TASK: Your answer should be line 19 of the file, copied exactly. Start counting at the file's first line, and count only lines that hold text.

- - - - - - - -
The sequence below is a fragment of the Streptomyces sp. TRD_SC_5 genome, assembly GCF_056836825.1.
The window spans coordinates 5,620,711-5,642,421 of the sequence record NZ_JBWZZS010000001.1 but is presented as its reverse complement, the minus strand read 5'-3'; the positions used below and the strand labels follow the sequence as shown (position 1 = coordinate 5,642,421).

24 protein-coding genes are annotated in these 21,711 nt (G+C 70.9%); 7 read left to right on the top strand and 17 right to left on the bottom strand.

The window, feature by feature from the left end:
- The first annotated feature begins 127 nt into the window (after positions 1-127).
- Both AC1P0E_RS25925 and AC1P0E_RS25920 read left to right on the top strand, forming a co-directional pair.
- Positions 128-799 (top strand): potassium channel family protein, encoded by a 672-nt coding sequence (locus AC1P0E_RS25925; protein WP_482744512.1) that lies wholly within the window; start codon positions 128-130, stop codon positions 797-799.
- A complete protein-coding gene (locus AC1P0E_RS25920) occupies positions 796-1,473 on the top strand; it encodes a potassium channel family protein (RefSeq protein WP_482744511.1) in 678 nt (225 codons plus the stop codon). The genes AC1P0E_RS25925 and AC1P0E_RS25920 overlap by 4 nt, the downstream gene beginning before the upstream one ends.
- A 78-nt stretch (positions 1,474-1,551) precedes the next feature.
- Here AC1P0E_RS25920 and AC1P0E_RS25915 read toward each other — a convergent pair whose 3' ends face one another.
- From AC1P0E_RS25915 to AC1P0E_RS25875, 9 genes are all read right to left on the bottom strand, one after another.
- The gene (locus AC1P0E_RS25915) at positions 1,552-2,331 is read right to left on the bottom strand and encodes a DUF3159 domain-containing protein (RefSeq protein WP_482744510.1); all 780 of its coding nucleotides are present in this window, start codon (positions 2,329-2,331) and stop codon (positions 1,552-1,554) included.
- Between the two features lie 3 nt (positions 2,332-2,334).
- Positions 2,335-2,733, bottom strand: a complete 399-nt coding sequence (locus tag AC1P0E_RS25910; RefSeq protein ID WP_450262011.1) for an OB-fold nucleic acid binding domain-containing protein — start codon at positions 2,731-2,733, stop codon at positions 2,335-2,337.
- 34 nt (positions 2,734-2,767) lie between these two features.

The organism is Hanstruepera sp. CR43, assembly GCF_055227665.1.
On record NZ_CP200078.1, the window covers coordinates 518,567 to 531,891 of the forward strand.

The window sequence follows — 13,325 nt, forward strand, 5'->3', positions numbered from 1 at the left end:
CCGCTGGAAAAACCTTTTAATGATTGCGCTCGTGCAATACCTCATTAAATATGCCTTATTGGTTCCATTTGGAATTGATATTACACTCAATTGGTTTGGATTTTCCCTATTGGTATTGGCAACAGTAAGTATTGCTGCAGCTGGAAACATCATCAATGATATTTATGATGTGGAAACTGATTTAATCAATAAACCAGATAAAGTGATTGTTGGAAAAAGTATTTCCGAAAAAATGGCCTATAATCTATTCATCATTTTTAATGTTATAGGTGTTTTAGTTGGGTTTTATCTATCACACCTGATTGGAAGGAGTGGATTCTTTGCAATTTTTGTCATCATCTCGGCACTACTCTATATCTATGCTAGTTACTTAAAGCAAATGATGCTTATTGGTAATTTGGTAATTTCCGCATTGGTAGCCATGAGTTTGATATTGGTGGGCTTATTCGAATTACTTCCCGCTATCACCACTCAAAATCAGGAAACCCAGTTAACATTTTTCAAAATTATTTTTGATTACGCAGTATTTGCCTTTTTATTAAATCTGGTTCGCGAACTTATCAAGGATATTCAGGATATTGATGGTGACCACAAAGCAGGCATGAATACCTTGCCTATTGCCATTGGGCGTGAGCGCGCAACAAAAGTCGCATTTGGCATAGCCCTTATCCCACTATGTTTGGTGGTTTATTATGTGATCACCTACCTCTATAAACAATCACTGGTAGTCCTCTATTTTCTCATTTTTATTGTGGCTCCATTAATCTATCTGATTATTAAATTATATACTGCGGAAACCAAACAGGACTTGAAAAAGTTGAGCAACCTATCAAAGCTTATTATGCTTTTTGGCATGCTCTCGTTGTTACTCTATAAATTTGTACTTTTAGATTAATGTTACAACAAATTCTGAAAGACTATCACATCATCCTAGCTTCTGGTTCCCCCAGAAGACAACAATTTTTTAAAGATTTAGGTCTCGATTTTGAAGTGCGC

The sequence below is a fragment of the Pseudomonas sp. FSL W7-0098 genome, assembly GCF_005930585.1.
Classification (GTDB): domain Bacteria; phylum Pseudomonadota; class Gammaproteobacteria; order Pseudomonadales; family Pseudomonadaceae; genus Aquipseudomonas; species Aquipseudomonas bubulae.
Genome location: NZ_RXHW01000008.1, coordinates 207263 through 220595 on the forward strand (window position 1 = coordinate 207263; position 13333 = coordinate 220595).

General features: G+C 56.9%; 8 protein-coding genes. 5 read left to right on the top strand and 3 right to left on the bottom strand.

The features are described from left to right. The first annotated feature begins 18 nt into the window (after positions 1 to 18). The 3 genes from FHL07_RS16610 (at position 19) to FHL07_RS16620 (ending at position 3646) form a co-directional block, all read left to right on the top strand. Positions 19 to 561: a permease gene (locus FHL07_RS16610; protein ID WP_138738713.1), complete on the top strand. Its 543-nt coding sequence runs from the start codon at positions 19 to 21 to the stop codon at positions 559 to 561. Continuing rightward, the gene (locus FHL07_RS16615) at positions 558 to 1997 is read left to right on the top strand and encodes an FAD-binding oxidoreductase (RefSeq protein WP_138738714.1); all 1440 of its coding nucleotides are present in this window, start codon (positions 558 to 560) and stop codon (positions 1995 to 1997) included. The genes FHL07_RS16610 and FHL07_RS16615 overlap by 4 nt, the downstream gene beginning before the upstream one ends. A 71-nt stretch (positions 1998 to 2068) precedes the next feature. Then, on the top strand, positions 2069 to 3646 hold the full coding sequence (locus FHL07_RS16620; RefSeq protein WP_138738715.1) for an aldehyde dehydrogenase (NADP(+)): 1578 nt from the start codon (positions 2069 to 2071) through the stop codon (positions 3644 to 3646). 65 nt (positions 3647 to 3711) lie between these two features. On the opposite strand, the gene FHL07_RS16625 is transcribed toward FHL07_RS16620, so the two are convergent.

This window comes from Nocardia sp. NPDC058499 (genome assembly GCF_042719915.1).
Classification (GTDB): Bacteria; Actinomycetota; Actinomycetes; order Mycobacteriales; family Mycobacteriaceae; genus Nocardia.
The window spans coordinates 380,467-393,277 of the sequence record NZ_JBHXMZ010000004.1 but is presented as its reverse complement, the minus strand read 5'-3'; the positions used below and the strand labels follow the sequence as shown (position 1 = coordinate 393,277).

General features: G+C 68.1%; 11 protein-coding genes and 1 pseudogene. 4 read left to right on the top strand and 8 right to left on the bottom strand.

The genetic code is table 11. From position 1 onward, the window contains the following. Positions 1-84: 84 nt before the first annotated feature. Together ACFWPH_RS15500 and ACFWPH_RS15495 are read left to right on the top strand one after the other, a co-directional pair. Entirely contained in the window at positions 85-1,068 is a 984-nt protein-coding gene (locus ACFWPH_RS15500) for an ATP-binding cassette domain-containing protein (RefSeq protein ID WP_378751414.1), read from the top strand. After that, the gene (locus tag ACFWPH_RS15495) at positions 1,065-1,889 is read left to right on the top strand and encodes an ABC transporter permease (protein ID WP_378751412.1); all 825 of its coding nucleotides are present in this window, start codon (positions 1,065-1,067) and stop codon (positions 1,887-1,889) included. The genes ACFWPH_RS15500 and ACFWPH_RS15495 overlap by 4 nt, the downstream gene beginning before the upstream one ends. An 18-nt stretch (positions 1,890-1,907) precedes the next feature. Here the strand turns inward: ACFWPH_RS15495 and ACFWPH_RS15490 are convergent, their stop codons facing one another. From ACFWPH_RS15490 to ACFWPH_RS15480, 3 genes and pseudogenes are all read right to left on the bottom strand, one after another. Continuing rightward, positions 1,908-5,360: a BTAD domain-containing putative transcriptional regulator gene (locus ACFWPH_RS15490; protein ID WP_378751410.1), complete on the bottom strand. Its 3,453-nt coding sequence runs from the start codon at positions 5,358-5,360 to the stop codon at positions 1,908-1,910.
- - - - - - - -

CCGCTGGAAAAACCTTTTAATGATTGCGCTCGTGCAATACCTCATTAAATATGCCTTATTGGTTCCATTTGGAATTGATATTACACTCAATTGGTTTGGATTTTCCCTATTGGTATTGGCAACAGTAAGTATTGCTGCAGCTGGAAACATCATCAATGATATTTATGATGTGGAAACTGATTTAATCAATAAACCAGATAAAGTGATTGTTGGAAAAAGTATTTCCGAAAAAATGGCCTATAATCTATTCATCATTTTTAATGTTATAGGTGTTTTAGTTGGGTTTTATCTATCACACCTGATTGGAAGGAGTGGATTCTTTGCAATTTTTGTCATCATCTCGGCACTACTCTATATCTATGCTAGTTACTTAAAGCAAATGATGCTTATTGGTAATTTGGTAATTTCCGCATTGGTAGCCATGAGTTTGATATTGGTGGGCTTATTCGAATTACTTCCCGCTATCACCACTCAAAATCAGGAAACCCAGTTAACATTTTTCAAAATTATTTTTGATTACGCAGTATTTGCCTTTTTATTAAATCTGGTTCGCGAACTTATCAAGGATATTCAGGATATTGATGGTGACCACAAAGCAGGCATGAATACCTTGCCTATTGCCATTGGGCGTGAGCGCGCAACAAAAGTCGCATTTGGCATAGCCCTTATCCCACTATGTTTGGTGGTTTATTATGTGATCACCTACCTCTATAAACAATCACTGGTAGTCCTCTATTTTCTCATTTTTATTGTGGCTCCATTAATCTATCTGATTATTAAATTATATACTGCGGAAACCAAACAGGACTTGAAAAAGTTGAGCAACCTATCAAAGCTTATTATGCTTTTTGGCATGCTCTCGTTGTTACTCTATAAATTTGTACTTTTAGATTAATGTTACAACAAATTCTGAAAGACTATCACATCATCCTAGCTTCTGGTTCCCCCAGAAGACAACAATTTTTTAAAGATTTAGGTCTCGATTTTGAAGTGCGC